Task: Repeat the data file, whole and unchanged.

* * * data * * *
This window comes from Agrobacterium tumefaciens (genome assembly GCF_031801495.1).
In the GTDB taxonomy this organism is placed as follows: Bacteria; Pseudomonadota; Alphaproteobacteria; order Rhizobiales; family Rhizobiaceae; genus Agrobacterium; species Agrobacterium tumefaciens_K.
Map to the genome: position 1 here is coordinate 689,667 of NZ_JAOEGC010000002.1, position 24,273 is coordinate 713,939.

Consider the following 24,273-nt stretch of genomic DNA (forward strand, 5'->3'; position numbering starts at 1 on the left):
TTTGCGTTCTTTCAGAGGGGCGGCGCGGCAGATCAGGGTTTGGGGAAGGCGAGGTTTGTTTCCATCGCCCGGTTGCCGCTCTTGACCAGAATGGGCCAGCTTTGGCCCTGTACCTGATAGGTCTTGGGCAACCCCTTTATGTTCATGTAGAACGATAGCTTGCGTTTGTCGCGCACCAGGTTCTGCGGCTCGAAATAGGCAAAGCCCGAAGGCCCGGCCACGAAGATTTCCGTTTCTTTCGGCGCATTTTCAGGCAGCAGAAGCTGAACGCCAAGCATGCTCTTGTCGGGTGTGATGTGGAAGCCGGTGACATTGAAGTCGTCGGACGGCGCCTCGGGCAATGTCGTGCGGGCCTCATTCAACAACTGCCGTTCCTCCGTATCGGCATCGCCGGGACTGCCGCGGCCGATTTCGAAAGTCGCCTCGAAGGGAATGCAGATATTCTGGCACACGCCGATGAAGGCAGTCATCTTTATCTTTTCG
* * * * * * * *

This window comes from Agrobacterium tumefaciens (genome assembly GCF_031801495.1).
In the GTDB taxonomy this organism is placed as follows: Bacteria; Pseudomonadota; Alphaproteobacteria; order Rhizobiales; family Rhizobiaceae; genus Agrobacterium; species Agrobacterium tumefaciens_K.
Map to the genome: position 1 here is coordinate 689,667 of NZ_JAOEGC010000002.1, position 24,273 is coordinate 713,939.

Consider the following 24,273-nt stretch of genomic DNA (forward strand, 5'->3'; position numbering starts at 1 on the left):
TTTGCGTTCTTTCAGAGGGGCGGCGCGGCAGATCAGGGTTTGGGGAAGGCGAGGTTTGTTTCCATCGCCCGGTTGCCGCTCTTGACCAGAATGGGCCAGCTTTGGCCCTGTACCTGATAGGTCTTGGGCAACCCCTTTATGTTCATGTAGAACGATAGCTTGCGTTTGTCGCGCACCAGGTTCTGCGGCTCGAAATAGGCAAAGCCCGAAGGCCCGGCCACGAAGATTTCCGTTTCTTTCGGCGCATTTTCAGGCAGCAGAAGCTGAACGCCAAGCATGCTCTTGTCGGGTGTGATGTGGAAGCCGGTGACATTGAAGTCGTCGGACGGCGCCTCGGGCAATGTCGTGCGGGCCTCATTCAACAACTGCCGTTCCTCCGTATCGGCATCGCCGGGACTGCCGCGGCCGATTTCGAAAGTCGCCTCGAAGGGAATGCAGATATTCTGGCACACGCCGATGAAGGCAGTCATCTTTATCTTTTCG